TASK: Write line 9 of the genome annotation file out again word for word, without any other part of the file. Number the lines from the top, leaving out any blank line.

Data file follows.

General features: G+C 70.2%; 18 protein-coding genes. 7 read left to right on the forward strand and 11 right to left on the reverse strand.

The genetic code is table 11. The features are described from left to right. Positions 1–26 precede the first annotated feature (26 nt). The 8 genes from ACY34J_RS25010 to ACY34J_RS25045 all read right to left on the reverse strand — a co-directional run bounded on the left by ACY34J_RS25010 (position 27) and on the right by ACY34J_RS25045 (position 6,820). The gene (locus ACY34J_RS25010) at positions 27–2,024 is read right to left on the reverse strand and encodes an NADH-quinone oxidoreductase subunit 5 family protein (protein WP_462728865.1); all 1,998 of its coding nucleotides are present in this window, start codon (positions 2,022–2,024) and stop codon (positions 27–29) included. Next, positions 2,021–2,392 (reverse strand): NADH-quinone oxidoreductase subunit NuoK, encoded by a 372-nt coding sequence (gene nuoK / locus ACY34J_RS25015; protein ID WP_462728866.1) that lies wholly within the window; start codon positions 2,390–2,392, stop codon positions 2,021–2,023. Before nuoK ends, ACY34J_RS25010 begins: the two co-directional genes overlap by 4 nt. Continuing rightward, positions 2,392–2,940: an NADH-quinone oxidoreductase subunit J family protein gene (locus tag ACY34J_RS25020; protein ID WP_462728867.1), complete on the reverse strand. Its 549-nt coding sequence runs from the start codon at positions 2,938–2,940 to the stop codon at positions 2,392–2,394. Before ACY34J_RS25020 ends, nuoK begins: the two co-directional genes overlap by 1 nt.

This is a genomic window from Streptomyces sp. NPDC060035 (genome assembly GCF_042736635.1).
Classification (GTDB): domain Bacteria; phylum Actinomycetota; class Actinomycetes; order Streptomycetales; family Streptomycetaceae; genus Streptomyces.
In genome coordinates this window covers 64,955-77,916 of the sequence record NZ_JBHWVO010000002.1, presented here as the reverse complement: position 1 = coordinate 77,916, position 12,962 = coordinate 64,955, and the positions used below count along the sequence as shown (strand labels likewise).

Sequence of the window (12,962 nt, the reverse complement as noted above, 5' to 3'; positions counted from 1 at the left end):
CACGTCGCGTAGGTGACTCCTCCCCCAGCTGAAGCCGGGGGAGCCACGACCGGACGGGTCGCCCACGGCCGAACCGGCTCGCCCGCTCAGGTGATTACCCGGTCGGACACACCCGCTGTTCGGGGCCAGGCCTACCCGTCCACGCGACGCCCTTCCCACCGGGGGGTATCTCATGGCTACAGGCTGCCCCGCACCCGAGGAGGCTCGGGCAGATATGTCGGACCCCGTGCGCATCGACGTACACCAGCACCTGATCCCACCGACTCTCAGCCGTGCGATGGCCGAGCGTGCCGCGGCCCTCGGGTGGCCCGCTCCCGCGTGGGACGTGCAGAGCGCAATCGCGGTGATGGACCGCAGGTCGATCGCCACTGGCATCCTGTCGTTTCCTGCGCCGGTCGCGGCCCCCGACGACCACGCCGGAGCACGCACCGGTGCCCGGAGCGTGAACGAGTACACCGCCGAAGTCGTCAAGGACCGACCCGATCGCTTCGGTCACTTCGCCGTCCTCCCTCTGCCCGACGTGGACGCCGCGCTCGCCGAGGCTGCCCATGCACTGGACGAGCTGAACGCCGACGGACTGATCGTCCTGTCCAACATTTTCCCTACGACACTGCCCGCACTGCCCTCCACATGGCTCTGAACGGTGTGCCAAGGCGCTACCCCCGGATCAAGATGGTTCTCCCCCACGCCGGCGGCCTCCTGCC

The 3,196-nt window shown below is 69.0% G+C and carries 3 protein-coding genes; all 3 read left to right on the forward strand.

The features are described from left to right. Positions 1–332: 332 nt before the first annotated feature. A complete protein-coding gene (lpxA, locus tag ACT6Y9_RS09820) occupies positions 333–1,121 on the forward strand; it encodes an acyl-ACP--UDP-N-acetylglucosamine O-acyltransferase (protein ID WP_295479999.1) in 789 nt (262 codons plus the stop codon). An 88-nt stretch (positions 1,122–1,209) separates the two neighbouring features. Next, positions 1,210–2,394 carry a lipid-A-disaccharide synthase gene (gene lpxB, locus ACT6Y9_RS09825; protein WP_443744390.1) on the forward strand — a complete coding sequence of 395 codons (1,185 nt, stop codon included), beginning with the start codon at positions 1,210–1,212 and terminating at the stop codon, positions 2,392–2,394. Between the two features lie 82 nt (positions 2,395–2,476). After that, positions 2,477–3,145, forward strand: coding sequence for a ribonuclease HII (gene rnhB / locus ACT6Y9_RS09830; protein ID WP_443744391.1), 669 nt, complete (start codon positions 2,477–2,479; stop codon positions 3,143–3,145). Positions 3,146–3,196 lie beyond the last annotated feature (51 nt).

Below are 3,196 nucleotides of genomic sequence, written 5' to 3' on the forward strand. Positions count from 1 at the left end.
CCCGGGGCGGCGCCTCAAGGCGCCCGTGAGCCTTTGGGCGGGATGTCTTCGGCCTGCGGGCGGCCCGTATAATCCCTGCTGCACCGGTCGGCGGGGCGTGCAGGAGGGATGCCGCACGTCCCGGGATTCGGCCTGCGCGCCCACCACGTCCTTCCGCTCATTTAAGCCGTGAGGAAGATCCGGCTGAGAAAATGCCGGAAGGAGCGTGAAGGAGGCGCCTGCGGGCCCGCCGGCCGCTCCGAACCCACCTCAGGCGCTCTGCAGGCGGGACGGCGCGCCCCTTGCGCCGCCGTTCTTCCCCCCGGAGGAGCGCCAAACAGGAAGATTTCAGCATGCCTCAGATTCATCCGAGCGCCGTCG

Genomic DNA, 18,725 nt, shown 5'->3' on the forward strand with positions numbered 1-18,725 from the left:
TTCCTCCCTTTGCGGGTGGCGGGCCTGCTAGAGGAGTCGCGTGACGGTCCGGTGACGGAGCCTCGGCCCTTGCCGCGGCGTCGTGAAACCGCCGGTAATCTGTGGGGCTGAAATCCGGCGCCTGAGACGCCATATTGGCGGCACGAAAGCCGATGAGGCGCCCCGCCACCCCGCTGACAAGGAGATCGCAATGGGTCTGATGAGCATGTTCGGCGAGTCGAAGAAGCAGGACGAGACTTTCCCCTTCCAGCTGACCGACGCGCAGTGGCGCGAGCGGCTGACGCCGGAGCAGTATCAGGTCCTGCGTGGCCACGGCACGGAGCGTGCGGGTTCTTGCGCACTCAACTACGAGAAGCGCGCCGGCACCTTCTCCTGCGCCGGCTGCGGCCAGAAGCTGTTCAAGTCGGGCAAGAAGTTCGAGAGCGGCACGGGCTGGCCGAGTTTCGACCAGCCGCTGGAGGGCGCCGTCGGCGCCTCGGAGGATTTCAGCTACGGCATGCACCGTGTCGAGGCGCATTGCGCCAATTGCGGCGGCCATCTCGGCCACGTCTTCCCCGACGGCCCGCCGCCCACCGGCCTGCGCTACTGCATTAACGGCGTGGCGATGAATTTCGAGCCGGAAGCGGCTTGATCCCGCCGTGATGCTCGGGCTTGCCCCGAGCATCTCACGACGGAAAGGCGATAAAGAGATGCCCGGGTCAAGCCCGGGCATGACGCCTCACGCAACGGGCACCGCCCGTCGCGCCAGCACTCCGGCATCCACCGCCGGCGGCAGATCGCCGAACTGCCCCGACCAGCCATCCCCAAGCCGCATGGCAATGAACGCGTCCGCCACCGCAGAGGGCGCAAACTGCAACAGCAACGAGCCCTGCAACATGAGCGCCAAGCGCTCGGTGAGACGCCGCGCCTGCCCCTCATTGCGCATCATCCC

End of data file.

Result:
The features are described from left to right. Positions 1–332: 332 nt before the first annotated feature. A complete protein-coding gene (lpxA, locus tag ACT6Y9_RS09820) occupies positions 333–1,121 on the forward strand; it encodes an acyl-ACP--UDP-N-acetylglucosamine O-acyltransferase (protein ID WP_295479999.1) in 789 nt (262 codons plus the stop codon). An 88-nt stretch (positions 1,122–1,209) separates the two neighbouring features. Next, positions 1,210–2,394 carry a lipid-A-disaccharide synthase gene (gene lpxB, locus ACT6Y9_RS09825; protein WP_443744390.1) on the forward strand — a complete coding sequence of 395 codons (1,185 nt, stop codon included), beginning with the start codon at positions 1,210–1,212 and terminating at the stop codon, positions 2,392–2,394. Between the two features lie 82 nt (positions 2,395–2,476). After that, positions 2,477–3,145, forward strand: coding sequence for a ribonuclease HII (gene rnhB / locus ACT6Y9_RS09830; protein ID WP_443744391.1), 669 nt, complete (start codon positions 2,477–2,479; stop codon positions 3,143–3,145). Positions 3,146–3,196 lie beyond the last annotated feature (51 nt).